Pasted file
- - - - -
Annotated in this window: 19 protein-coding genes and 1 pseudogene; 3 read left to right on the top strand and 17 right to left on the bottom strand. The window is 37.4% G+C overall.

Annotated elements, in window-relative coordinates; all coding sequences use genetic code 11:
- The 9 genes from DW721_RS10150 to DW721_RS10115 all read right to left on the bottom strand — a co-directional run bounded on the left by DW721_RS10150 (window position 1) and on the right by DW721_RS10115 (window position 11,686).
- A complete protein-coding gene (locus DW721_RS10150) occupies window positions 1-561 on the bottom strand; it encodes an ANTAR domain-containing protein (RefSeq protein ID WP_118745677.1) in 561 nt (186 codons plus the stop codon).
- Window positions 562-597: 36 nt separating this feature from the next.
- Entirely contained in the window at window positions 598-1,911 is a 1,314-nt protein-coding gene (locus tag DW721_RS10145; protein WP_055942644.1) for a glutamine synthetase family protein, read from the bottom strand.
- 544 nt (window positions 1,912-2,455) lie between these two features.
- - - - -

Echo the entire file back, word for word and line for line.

Annotated in this window: 19 protein-coding genes and 1 pseudogene; 3 read left to right on the top strand and 17 right to left on the bottom strand. The window is 37.4% G+C overall.

Annotated elements, in window-relative coordinates; all coding sequences use genetic code 11:
- The 9 genes from DW721_RS10150 to DW721_RS10115 all read right to left on the bottom strand — a co-directional run bounded on the left by DW721_RS10150 (window position 1) and on the right by DW721_RS10115 (window position 11,686).
- A complete protein-coding gene (locus DW721_RS10150) occupies window positions 1-561 on the bottom strand; it encodes an ANTAR domain-containing protein (RefSeq protein ID WP_118745677.1) in 561 nt (186 codons plus the stop codon).
- Window positions 562-597: 36 nt separating this feature from the next.
- Entirely contained in the window at window positions 598-1,911 is a 1,314-nt protein-coding gene (locus tag DW721_RS10145; protein WP_055942644.1) for a glutamine synthetase family protein, read from the bottom strand.
- 544 nt (window positions 1,912-2,455) lie between these two features.